Charles Leclerc is confident Ferrari will be fighting for the win at Silverstone – as long as the team can avoid any further reliability woes.

Power unit issues have led to recent retirements in Spain and Azerbaijan, the last of which resulted in a back-of-the-grid start for the Canadian Grand Prix after taking a third unit of the season.

Those troubles, accompanied by a wrong strategy call in Monaco, have seen Max Verstappen and Red Bull take a commanding lead in both championships – with the defending champion winning four of the past five races.

Ferrari's potential is undeniable, with six pole positions out of nine, but only two have resulted in race wins and the last came in Australia almost three months ago.

In his career overall, Leclerc's 15 poles have returned just four wins for a 27 per cent winning percentage – the second lowest in F1 history among drivers who have won at least one race, behind only Jarno Trulli (25 per cent, one win from four pole positions). 

Despite a 49-point deficit in the driver's championship, third-placed Leclerc remains upbeat and believes reliability will be an issue for all teams to contend with this season.

"No, I'm not worried. I mean, it's a big gap but, but I'm just focusing on the job, and I'm confident that we can take that back," he told Motorsport.

"I think reliability seems to be a concern for everyone this season. And yeah, if we fix our reliability, the performance is there to come back. So already from Silverstone we'll try to get a few points back.

"I really like Silverstone. And hopefully we will be competitive enough to be starting on pole and finally win from pole."

Mercedes' hunting ground

Eight of the past nine British GPs have been won by Mercedes, with the only exception being Sebastian Vettel with Ferrari in 2018, and improvements shown in Canada will provide encouragement for the Silver Arrows.

Lewis Hamilton's second podium finish of the season in third was the highlight in Montreal, but George Russell's consistency continues to stand out, with the British driver finishing in the top five in all nine races in 2022.

A win for Hamilton would be the ninth of his career at Silverstone, setting a new record for the most wins in a single GP – overtaking his eight victories in Hungary and Michael Schumacher's eight wins in France.

Driver market

Away from the track itself, the F1 driver market is starting to heat up as teams outline their plans for the 2023 season, and there are a number on the grid who could be under threat of losing their seats.

Fernando Alonso and Sebastian Vettel are both out of contract at the end of the season – although each could still extend – while Daniel Ricciardo has work to do to impress McLaren to retain his seat despite being tied down for a further year.

Nicholas Latifi at Williams and Mick Schumacher at Haas are also under pressure, with F2 champion and Alpine reserve Oscar Piastri expected to get a chance in 2023. Antonio Giovinazzi has been touted for a return to the grid, too.

Drivers

1. Max Verstappen (Red Bull) 175
2. Sergio Perez (Red Bull) 129
3. Charles Leclerc (Ferrari) 126
4. George Russell (Mercedes) 111
5. Carlos Sainz (Ferrari) 102

Constructors

1. Red Bull 304
2. Ferrari 228
3. Mercedes 188
4. McLaren 65
5. Alpine 57

Red Bull have terminated the contract of their test and reserve driver Juri Vips after he allegedly used racist language during an online gaming stream.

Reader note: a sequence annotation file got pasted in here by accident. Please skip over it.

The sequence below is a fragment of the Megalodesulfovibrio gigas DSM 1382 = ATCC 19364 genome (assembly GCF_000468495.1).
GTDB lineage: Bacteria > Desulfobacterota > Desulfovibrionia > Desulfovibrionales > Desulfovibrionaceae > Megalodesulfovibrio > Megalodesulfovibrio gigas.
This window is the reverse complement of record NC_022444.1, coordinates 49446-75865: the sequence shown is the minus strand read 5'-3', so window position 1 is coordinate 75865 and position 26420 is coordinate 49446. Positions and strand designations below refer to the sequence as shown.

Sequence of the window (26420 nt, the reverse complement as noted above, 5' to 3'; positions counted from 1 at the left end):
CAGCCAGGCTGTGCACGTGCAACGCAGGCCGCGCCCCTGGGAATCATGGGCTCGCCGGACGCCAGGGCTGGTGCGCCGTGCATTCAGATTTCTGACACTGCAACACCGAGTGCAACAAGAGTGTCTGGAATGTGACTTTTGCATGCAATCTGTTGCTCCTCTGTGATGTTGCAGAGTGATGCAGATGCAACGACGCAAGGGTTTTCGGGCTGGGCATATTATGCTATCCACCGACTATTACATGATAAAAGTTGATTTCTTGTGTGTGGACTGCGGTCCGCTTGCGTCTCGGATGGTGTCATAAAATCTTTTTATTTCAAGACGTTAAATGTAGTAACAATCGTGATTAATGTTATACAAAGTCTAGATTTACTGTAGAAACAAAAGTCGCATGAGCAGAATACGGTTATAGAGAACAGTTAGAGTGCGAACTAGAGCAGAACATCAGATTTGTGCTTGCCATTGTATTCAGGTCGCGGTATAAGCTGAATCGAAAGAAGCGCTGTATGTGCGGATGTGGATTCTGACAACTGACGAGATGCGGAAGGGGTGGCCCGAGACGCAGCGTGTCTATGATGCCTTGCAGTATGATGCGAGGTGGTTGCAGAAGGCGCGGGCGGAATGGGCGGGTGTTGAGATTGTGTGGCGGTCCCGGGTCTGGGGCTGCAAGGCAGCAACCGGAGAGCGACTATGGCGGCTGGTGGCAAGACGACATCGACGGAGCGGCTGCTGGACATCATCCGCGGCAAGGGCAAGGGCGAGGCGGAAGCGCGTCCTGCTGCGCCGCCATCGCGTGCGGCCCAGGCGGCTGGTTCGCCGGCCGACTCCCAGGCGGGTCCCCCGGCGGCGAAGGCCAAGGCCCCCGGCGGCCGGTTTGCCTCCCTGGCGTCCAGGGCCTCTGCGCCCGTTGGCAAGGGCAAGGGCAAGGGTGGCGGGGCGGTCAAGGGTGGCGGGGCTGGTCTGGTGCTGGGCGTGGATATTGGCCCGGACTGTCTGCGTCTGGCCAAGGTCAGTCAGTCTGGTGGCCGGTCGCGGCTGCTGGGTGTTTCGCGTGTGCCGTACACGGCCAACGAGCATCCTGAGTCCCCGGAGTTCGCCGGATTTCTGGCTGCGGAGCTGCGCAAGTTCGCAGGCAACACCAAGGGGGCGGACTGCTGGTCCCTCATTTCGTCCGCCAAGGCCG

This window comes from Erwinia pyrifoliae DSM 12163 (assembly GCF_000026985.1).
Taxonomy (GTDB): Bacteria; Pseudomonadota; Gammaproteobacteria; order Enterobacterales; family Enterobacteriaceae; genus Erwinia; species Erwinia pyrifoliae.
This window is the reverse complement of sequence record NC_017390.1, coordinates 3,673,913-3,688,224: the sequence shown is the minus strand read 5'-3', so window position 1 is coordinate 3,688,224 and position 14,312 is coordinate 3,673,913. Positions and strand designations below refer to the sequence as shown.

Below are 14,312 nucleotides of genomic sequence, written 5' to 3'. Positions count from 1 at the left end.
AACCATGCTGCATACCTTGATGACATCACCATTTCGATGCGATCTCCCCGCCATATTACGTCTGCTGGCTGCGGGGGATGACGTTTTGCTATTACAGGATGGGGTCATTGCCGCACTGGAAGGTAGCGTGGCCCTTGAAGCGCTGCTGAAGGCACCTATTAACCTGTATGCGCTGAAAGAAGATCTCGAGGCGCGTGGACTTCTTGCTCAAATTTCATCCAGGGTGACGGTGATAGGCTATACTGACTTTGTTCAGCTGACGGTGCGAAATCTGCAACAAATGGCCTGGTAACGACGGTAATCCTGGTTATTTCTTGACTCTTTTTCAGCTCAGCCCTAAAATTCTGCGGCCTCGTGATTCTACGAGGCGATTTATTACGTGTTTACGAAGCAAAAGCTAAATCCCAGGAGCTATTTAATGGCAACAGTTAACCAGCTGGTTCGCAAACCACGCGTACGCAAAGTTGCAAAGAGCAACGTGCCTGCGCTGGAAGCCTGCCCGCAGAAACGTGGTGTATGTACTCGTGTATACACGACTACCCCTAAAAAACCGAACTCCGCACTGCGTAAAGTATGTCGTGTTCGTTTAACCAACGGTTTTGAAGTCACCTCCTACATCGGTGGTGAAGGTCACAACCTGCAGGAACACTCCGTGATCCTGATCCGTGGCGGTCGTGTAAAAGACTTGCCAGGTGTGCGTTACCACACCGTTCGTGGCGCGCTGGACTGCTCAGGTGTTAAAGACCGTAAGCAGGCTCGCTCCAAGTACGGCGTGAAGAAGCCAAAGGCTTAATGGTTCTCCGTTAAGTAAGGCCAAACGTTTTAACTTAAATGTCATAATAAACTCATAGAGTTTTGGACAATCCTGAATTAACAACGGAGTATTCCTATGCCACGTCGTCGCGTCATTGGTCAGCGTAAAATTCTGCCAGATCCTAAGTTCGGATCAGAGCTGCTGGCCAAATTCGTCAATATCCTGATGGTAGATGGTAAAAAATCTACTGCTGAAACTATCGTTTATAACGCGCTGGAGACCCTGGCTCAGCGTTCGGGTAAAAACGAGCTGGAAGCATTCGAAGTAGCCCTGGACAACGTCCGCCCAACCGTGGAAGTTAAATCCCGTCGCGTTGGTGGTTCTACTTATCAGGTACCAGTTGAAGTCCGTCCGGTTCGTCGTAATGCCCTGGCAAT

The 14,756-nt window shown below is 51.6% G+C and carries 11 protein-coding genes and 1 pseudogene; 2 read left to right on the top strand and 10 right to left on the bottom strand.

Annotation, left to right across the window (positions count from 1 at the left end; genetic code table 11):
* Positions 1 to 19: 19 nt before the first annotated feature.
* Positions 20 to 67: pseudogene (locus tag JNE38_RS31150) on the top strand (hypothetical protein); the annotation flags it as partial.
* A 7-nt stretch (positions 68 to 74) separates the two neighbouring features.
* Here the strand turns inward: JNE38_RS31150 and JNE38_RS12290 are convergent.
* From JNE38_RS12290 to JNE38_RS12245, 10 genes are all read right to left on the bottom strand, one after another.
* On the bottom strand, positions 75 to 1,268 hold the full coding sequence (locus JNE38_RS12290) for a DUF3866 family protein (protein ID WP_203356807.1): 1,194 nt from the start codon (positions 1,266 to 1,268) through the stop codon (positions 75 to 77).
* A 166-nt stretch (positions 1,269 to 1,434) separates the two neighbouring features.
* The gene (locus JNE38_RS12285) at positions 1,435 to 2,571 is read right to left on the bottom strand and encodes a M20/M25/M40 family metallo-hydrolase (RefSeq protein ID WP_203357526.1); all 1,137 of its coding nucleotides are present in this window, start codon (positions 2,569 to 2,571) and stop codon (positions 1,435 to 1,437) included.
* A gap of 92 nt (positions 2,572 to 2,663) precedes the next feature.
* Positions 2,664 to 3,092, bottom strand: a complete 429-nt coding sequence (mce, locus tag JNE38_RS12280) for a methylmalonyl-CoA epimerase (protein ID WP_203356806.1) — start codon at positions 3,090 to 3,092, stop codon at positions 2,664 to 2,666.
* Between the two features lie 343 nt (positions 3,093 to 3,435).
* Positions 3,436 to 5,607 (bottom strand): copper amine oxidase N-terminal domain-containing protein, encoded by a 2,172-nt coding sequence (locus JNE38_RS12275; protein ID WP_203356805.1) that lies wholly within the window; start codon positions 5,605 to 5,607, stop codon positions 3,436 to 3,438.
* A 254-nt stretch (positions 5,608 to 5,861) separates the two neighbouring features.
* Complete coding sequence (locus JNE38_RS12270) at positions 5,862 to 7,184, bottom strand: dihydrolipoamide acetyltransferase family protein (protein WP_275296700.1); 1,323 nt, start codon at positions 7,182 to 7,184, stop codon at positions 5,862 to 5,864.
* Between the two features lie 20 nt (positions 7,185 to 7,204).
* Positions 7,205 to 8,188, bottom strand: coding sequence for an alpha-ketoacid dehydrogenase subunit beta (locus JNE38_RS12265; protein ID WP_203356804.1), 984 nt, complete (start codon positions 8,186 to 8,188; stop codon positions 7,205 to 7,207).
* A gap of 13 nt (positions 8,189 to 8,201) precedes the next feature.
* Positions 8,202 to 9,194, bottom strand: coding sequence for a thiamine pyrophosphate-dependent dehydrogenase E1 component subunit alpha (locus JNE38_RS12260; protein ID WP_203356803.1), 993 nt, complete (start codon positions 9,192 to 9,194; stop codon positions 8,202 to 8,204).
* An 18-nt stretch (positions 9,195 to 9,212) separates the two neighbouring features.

The Estonian, who races in Formula 2 for Hitech Grand Prix, was suspended last week following  incident broadcast live on Twitch.

On Tuesday, Red Bull announced that the 21-year-old had been sacked.

A statement from the Formula One team read: "Following its investigation into an online incident involving Juri Vips, Oracle Red Bull Racing has terminated Juri's contract as its test and reserve driver.

"The team do not condone any form of racism."

Vips is highly rated within the young driver ranks and was seen as a leading contender for a seat with AlphaTauri, but was leapfrogged in the pecking order by Yuki Tsunoda following a coronavirus-disrupted 2020 campaign.

He drove for Red Bull in the first practice session at last month's Spanish Grand Prix and was likely to get further opportunities this season due to F1 regulations that promote the use of young drivers.

The sacking of Vips follows condemnation from Formula One and Red Bull towards former driver Nelson Piquet, who allegedly used a racial slur towards Lewis Hamilton last year.

A racial slur allegedly used by Nelson Piquet towards Lewis Hamilton has been condemned in statements from Formula One and Mercedes, following significant backlash towards the former world champion.

Reports in Brazil have highlighted an interview conducted with Piquet following the 2021 British Grand Prix, where the 69-year-old allegedly used racist language when assessing the collision between Hamilton and Red Bull's Max Verstappen.

That collision was one of a number between the two title rivals last season and led Verstappen to retire from the race, with Hamilton going on to secure victory.

Footage alleges that Piquet used a racial slur towards seven-time world champion Hamilton, which has led both F1 and Mercedes to issue statements condemning the language – although both have faced social media backlash for not identifying Piquet.

The statement from F1 read: "Discriminatory or racist language is unacceptable in any form and has no part in society. Lewis is an incredible ambassador for our sport and deserves respect."

"His tireless efforts to increase diversity and inclusion are a lesson to many and something we are committed to at F1."